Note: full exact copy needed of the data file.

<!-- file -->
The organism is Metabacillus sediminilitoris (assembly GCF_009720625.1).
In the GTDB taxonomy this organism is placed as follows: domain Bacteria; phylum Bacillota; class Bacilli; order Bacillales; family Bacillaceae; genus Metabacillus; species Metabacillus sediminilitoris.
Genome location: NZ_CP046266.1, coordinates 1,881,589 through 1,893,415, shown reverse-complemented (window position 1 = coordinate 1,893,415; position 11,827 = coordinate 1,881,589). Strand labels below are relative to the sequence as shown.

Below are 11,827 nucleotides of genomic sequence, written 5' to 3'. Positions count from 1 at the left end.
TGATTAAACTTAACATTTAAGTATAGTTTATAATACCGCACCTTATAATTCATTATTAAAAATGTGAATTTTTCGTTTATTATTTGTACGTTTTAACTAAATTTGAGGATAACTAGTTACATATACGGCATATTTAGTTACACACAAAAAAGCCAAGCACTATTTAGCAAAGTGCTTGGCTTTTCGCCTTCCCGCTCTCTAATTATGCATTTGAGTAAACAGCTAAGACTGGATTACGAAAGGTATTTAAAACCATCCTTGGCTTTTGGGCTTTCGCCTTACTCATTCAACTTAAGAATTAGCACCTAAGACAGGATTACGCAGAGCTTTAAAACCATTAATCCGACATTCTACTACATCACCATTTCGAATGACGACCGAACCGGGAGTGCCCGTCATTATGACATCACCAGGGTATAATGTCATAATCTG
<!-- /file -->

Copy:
The organism is Metabacillus sediminilitoris (assembly GCF_009720625.1).
In the GTDB taxonomy this organism is placed as follows: domain Bacteria; phylum Bacillota; class Bacilli; order Bacillales; family Bacillaceae; genus Metabacillus; species Metabacillus sediminilitoris.
Genome location: NZ_CP046266.1, coordinates 1,881,589 through 1,893,415, shown reverse-complemented (window position 1 = coordinate 1,893,415; position 11,827 = coordinate 1,881,589). Strand labels below are relative to the sequence as shown.

Below are 11,827 nucleotides of genomic sequence, written 5' to 3'. Positions count from 1 at the left end.
TGATTAAACTTAACATTTAAGTATAGTTTATAATACCGCACCTTATAATTCATTATTAAAAATGTGAATTTTTCGTTTATTATTTGTACGTTTTAACTAAATTTGAGGATAACTAGTTACATATACGGCATATTTAGTTACACACAAAAAAGCCAAGCACTATTTAGCAAAGTGCTTGGCTTTTCGCCTTCCCGCTCTCTAATTATGCATTTGAGTAAACAGCTAAGACTGGATTACGAAAGGTATTTAAAACCATCCTTGGCTTTTGGGCTTTCGCCTTACTCATTCAACTTAAGAATTAGCACCTAAGACAGGATTACGCAGAGCTTTAAAACCATTAATCCGACATTCTACTACATCACCATTTCGAATGACGACCGAACCGGGAGTGCCCGTCATTATGACATCACCAGGGTATAATGTCATAATCTG